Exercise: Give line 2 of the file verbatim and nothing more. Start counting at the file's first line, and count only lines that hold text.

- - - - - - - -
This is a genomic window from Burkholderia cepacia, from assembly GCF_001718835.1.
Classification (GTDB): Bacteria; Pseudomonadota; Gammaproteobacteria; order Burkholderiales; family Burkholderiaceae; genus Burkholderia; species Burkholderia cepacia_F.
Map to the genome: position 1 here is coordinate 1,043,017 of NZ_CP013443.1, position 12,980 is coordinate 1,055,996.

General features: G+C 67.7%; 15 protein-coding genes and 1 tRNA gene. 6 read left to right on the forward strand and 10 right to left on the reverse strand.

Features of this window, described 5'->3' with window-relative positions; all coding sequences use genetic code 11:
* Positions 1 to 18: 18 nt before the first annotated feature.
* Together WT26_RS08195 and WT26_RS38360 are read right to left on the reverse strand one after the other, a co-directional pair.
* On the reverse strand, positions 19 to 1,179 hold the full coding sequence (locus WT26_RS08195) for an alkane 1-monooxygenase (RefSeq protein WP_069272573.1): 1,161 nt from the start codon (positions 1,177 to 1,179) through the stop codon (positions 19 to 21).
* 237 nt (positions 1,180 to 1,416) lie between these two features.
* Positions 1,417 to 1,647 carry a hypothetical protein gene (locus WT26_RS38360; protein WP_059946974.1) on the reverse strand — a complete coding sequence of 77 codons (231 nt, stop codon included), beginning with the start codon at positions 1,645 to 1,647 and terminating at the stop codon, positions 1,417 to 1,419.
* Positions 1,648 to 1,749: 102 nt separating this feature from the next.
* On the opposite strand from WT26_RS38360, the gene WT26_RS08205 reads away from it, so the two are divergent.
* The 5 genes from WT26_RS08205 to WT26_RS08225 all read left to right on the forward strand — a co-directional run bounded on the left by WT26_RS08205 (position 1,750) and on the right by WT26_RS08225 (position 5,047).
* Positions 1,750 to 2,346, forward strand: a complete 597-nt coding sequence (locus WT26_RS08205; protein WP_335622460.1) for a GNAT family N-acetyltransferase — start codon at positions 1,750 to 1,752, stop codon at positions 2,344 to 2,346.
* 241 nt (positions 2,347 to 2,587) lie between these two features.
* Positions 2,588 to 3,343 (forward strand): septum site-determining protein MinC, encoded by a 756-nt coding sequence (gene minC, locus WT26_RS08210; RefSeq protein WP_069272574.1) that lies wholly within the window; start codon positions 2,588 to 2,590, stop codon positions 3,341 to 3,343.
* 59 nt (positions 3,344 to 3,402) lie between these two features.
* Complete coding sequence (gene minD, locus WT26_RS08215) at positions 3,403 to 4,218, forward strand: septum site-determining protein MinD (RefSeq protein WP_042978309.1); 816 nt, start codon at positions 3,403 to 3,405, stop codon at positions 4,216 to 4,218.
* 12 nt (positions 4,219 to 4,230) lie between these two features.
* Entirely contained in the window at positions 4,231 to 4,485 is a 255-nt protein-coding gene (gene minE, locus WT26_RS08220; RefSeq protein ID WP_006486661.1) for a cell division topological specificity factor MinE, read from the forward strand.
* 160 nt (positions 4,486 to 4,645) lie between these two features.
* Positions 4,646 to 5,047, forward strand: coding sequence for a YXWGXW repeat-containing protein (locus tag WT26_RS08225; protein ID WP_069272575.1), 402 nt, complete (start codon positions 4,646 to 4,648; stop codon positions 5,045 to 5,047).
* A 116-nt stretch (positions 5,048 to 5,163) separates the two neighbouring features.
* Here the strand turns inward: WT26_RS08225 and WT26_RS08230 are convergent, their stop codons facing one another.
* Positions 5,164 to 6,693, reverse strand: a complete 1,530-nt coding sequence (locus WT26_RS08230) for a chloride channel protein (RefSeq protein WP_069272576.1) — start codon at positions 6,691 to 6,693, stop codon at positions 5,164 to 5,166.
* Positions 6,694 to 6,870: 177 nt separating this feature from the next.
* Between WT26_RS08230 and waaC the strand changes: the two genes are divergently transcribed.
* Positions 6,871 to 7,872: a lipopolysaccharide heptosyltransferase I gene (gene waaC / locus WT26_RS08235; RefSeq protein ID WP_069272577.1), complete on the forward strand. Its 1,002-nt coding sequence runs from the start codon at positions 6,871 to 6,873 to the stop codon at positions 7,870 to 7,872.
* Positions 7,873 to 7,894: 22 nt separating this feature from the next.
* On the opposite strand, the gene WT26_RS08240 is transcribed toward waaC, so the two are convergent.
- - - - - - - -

Classification (GTDB): Bacteria; Pseudomonadota; Gammaproteobacteria; order Burkholderiales; family Burkholderiaceae; genus Burkholderia; species Burkholderia cepacia_F.